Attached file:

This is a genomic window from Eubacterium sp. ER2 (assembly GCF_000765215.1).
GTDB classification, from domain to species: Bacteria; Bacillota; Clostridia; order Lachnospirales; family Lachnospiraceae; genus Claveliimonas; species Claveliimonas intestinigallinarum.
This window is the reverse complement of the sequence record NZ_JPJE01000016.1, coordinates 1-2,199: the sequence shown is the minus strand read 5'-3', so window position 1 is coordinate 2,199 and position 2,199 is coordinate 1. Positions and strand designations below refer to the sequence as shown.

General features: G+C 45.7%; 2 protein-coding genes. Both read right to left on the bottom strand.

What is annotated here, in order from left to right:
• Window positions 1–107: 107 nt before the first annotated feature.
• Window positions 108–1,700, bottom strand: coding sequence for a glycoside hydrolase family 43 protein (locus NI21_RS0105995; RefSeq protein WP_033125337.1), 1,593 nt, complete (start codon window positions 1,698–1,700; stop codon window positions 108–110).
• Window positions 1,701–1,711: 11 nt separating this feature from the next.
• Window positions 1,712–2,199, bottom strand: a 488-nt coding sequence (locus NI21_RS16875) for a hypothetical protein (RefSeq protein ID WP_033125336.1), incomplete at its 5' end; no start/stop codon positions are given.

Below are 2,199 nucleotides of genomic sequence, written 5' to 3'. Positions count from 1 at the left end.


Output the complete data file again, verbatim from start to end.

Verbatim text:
This is a genomic window from Eubacterium sp. ER2 (assembly GCF_000765215.1).
GTDB classification, from domain to species: Bacteria; Bacillota; Clostridia; order Lachnospirales; family Lachnospiraceae; genus Claveliimonas; species Claveliimonas intestinigallinarum.
This window is the reverse complement of the sequence record NZ_JPJE01000016.1, coordinates 1-2,199: the sequence shown is the minus strand read 5'-3', so window position 1 is coordinate 2,199 and position 2,199 is coordinate 1. Positions and strand designations below refer to the sequence as shown.

General features: G+C 45.7%; 2 protein-coding genes. Both read right to left on the bottom strand.

What is annotated here, in order from left to right:
• Window positions 1–107: 107 nt before the first annotated feature.
• Window positions 108–1,700, bottom strand: coding sequence for a glycoside hydrolase family 43 protein (locus NI21_RS0105995; RefSeq protein WP_033125337.1), 1,593 nt, complete (start codon window positions 1,698–1,700; stop codon window positions 108–110).
• Window positions 1,701–1,711: 11 nt separating this feature from the next.
• Window positions 1,712–2,199, bottom strand: a 488-nt coding sequence (locus NI21_RS16875) for a hypothetical protein (RefSeq protein ID WP_033125336.1), incomplete at its 5' end; no start/stop codon positions are given.

Below are 2,199 nucleotides of genomic sequence, written 5' to 3'. Positions count from 1 at the left end.